I did decide to give one final try to resolve the situation with the skating set yesterday. The last time I had written the editor (after several previous tries to communicate) was December 10. I felt that I had given him ample time to respond – holidays and all – and I had still not heard back from him regarding what he intended to do about the problem I had with them. He had mentioned putting up a correction on the website which still two months later has not been done and also perhaps an ad in the magazine. Neither had been done. I also still had not received the set back, which should have been sent right after it was photographed sometime in October.

I wrote an email to the CEO of the company. He is the owner’s son and has over the years pretty much taken over many of the day to day tasks of running the magazines. I had met him almost 15 years ago when I began working for the magazine and several time since at various trade shows and functions. It has been years since I have spoken to him, but I always had a good relationship with him and thought he would be the one to go to in order to get some resolution to all of this.

I wasn’t disappointed. I heard back from the assistant editor of the magazine within an hour of writing him and she told me she wanted to make things right. She asked for some shipping information to return my project to me and also some information that she could post on the website. I wrote her back with said information, but also mentioned the semi-promise of a written correction or ad. She did write back that she would need to talk further about it with the editor, but would at least get the ball rolling on the other things.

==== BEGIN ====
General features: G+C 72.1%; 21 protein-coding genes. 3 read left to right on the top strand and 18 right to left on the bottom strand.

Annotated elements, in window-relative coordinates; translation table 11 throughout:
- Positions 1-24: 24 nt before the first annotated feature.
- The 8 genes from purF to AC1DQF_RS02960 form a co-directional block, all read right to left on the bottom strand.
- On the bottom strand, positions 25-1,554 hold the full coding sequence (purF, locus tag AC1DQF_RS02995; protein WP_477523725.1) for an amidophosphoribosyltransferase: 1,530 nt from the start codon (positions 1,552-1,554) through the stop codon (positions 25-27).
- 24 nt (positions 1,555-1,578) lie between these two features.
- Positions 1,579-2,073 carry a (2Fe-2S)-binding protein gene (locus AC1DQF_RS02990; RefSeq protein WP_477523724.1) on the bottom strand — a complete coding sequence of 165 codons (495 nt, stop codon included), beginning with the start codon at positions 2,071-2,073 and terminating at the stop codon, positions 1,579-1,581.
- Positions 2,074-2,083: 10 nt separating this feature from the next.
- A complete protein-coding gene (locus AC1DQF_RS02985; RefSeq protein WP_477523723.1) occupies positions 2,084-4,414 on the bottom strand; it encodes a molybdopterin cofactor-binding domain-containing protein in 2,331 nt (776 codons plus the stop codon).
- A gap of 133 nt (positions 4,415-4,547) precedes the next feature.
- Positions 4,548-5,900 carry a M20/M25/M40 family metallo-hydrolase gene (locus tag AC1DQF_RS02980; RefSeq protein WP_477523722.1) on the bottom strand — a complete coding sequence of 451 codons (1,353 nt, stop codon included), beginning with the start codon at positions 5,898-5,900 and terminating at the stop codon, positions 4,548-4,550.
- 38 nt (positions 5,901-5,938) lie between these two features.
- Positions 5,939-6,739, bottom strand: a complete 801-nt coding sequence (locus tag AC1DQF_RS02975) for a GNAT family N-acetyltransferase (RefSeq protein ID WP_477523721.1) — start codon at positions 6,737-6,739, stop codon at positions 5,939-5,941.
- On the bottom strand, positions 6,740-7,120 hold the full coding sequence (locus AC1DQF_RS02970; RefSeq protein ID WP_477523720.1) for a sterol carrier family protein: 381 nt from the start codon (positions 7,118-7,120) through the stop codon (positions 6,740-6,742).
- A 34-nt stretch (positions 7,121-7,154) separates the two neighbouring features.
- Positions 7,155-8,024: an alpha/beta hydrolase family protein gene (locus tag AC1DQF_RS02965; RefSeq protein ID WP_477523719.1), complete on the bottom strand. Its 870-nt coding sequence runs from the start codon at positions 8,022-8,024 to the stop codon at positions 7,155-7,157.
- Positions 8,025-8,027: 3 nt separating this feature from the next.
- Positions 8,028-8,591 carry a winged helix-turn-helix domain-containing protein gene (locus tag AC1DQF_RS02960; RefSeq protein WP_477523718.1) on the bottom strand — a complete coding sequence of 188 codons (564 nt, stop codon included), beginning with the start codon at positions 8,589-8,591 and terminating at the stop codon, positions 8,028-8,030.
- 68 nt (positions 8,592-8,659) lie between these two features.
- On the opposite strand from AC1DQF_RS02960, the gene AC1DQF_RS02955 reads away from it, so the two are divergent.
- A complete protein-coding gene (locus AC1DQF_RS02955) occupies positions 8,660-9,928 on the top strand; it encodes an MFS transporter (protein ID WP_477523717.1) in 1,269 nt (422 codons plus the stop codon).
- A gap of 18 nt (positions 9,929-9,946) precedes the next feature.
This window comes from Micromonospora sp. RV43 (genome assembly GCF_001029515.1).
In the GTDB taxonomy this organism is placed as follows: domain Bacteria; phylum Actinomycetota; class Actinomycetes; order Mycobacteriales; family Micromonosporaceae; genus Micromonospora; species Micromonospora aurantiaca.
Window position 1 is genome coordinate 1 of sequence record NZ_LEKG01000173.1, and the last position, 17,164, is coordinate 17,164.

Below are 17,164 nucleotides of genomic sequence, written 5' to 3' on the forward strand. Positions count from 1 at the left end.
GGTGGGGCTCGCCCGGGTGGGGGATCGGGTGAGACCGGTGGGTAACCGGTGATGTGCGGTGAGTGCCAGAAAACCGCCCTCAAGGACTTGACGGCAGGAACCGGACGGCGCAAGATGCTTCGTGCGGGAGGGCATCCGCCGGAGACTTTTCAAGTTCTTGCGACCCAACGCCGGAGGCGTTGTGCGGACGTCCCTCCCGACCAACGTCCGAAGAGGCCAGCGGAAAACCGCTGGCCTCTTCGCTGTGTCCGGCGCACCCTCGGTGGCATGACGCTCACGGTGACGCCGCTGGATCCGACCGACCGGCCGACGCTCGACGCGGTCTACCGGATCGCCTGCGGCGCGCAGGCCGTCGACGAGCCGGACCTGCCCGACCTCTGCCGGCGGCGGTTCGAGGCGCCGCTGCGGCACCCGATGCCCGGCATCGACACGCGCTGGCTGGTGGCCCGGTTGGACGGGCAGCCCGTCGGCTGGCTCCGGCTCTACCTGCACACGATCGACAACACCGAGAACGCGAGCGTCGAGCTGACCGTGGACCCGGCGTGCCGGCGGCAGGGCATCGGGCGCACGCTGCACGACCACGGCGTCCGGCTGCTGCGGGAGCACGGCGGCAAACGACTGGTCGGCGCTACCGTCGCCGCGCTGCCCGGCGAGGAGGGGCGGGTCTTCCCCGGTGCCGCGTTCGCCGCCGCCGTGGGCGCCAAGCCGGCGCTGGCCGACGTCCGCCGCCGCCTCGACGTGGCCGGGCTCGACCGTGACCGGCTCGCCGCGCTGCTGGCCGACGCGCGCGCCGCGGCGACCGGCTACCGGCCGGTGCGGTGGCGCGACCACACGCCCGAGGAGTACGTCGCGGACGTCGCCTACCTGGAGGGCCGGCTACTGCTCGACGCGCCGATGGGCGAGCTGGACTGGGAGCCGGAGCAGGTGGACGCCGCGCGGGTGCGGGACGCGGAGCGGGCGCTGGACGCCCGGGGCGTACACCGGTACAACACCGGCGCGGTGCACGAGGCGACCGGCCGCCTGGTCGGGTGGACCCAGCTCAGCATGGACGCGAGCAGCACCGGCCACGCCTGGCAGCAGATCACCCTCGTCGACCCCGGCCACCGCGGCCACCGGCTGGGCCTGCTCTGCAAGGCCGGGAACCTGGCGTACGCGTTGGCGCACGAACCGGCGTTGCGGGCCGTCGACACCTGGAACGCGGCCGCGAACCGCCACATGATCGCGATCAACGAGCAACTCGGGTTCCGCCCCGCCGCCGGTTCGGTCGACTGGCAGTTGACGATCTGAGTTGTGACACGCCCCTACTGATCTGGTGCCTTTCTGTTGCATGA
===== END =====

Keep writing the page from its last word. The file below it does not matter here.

Later on in the day, I received a follow up letter from the CEO stating that he sent it to who can help fix things and if things aren’t taken care of to my satisfaction, he will make sure they will be. I was happy that at least that something is being done and it appears that someone is going to try to make it right.

I don’t like going over anyone’s head – especially in difficult times like these, but I do think that I was patient enough in this instance and it was about time that someone be accountable and do something to correct things. I seriously don’t know how much business this will bring me or how many qualified people will see it, and I also realize that since it is past the holiday season, the time frame is no longer ideal either. However, at least something is being done now and I feel as if we can put this issue to rest once and for all and move on to better things.

It takes a lot for me to do something like this. I find that I still don’t quite have the self-confidence that I need all the time to get things done. Usually I try to find other means to solve problems and I hem and haw about things and try to work things out by sometimes going back and banging my head against the same wall over and over again. When I get tired of that and frustrated, there are times like this when it does give me the courage to stand up for myself and make certain demands that I am entitled to. More so than not when this happens the results have been very positive for me. After all, it isn’t as if my demands are unreasonable. It is simply a matter of having enough confidence in myself to ask for what I deserve and finding the right person to ask it of.